Featured Cut: Beef Cheeks

We have a fantastic cut lined up of those of you that receive regular steaks in your Kettle Club share, grass-fed beef cheeks! Not only are they healthier than many traditional and familiar beef cuts, cheeks pack a ton of flavor! Let’s take a deeper look at what makes this cut so versatile and delicious.

The Chew about Cheeks

Cows love to chew! Unlike other mammals, cows have the unique ability to digest cellulose, or plant fibers such as those found in grass. Structurally, these fibers are super strong, and take a bit of work to unlock their viable nutrients. Cows accomplish this quite well with the use of two important body parts. The rumen, a compartment of their stomach that acts as a fermentation vat to break down strong plant fibers, and their mouths. Ever notice that when you see a cow it’s chewing? Cows chew a bit harder than other animals because food needs to be chewed twice before entering the fermentation vat of the rumen. This helps break down the fiber and unlock nutrients faster. Cows spend nearly eight hours every day chewing their food. This can total upwards of 40,000 jaw movements per day!!!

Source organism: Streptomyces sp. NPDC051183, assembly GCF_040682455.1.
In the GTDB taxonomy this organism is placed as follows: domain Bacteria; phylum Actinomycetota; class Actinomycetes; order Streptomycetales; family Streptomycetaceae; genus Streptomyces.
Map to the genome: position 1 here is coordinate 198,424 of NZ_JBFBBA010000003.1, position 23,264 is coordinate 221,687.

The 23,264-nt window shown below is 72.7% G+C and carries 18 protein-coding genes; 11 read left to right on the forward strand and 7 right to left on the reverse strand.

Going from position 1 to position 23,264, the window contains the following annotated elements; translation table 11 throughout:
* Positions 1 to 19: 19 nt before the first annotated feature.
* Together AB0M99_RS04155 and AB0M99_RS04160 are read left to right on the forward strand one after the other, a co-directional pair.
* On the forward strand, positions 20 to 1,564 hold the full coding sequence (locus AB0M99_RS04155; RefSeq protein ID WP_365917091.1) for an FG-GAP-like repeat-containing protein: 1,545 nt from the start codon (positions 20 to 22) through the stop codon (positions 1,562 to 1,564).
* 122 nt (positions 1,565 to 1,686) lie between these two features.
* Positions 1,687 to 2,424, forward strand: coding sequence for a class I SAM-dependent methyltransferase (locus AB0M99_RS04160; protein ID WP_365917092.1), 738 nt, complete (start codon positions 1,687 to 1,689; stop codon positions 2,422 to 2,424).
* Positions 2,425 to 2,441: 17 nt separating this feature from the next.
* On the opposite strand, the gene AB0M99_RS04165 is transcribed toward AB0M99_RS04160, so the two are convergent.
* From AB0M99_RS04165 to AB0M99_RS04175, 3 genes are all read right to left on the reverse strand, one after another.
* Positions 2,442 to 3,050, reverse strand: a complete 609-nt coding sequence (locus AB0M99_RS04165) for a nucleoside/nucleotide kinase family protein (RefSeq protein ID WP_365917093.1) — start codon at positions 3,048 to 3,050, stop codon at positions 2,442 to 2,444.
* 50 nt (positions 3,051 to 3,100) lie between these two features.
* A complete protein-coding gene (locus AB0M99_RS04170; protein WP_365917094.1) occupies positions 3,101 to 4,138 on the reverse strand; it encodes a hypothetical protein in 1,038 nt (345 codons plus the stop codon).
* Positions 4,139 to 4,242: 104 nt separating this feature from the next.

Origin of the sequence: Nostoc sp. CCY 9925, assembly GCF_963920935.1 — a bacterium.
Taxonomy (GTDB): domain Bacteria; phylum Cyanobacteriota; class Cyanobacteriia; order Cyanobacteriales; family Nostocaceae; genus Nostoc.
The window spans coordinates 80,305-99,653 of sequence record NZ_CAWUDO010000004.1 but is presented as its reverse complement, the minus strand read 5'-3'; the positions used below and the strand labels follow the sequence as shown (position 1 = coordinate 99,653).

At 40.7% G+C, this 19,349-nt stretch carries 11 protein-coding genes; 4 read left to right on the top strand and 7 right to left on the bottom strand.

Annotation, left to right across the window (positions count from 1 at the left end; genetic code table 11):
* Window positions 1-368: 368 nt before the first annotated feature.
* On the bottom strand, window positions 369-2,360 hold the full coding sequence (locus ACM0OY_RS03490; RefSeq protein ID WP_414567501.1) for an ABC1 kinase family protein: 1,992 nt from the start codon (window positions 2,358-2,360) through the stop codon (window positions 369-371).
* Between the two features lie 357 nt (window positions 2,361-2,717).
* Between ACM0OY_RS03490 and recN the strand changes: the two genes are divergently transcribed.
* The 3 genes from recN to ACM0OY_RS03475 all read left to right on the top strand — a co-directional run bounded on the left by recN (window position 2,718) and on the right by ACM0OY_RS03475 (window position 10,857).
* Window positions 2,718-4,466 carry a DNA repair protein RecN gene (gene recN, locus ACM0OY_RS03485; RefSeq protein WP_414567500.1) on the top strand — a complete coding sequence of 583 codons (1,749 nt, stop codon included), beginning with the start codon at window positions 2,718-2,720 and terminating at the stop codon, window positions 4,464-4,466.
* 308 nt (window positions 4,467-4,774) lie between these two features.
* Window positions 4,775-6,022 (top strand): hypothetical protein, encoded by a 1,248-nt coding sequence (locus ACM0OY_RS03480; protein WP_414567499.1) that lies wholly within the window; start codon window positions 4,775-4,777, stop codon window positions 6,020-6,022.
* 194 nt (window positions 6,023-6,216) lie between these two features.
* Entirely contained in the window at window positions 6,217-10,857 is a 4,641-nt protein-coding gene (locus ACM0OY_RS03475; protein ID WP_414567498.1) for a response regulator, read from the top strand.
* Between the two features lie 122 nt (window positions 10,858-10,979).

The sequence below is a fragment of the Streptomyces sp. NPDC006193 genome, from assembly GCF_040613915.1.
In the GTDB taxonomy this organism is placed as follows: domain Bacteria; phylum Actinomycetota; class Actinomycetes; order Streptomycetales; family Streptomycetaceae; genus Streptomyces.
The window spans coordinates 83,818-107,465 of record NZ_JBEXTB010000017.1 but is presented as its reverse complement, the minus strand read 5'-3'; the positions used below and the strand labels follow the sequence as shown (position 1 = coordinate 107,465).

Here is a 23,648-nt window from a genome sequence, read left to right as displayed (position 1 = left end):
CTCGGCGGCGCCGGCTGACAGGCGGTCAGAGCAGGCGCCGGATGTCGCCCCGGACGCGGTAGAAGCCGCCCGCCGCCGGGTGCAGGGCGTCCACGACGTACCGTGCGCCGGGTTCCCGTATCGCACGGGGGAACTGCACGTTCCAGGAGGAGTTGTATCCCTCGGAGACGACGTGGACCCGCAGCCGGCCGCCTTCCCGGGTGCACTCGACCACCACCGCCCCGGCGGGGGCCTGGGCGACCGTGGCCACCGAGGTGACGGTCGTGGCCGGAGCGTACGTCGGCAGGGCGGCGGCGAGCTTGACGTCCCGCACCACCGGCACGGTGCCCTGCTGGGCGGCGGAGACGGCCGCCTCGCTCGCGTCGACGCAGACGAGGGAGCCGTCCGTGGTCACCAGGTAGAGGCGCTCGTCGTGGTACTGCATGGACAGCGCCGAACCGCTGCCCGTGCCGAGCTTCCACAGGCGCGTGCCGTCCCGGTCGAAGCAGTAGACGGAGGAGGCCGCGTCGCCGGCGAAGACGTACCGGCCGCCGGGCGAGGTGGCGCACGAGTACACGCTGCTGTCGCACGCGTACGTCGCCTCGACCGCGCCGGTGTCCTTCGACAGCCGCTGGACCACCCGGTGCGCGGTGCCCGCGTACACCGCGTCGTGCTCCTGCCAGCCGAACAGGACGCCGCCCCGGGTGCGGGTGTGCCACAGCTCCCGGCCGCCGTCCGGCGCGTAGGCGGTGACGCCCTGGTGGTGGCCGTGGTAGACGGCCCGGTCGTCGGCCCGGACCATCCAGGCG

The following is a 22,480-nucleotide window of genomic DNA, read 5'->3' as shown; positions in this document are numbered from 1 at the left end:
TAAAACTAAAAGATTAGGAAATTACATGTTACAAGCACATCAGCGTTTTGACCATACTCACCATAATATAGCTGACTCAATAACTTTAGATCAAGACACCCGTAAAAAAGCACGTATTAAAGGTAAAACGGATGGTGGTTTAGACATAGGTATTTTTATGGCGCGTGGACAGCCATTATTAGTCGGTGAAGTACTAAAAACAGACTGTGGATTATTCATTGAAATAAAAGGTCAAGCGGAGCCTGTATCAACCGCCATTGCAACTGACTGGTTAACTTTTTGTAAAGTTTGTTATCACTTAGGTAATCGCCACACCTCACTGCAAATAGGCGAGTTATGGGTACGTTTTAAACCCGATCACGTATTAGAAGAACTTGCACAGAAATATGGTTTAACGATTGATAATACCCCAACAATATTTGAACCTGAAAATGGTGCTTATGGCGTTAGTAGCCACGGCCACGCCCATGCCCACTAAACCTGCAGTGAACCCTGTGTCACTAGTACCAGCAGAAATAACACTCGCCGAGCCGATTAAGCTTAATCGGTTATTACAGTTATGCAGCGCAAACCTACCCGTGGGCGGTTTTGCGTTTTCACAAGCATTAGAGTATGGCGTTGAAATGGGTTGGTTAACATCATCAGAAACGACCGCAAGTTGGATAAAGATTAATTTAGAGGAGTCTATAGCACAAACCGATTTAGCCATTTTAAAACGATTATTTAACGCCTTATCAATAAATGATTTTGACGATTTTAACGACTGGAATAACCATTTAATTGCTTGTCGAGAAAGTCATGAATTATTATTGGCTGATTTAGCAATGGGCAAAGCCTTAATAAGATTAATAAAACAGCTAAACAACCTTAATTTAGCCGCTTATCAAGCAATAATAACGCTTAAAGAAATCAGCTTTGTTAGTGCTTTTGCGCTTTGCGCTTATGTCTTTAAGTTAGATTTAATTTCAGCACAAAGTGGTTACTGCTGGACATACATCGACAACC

What’s this mean for cheek muscles? They’re super strong! The continuous chewing movement means more blood flow to the area and toned muscles that result in an enormous amount of flavor for the cut!

 

They’re Healthy!

It’s almost swimsuit weather! And we’re all looking to cut a few calories we might have gained over this long winter. Substituting beef cheeks for more traditional cuts can help! Beef cheeks are lower in fat and calories, and higher in protein when compared to most roasts and popular steaks. Cheeks also have more immune-supporting vitamin C and vitamin B and more than 200% more iron! Check out the nutritional comparison below:

Beef roast: (100 g)

  • Calories: 244
  • Fat: 18 g
  • Protein: 19 g

 

SWAP FOR

Beef cheeks: (100 g)

  • Calories: 145
  • Fat: 4 g
  • Protein: 25 g

 

How to I cook them?

Unlike other muscles that don’t get as much of a workout like tenderloin and shoulder (chuck), these cuts need proper preparation to break down strong muscle fibers for fall-off-the fork tenderness. We recommended braising, or cooking with a mixture of both quick, high, heat and low, slow heat. Check out this recipe for Braised Beef Cheek Tacos!  A fantastically fresh and healthy meal for spring!

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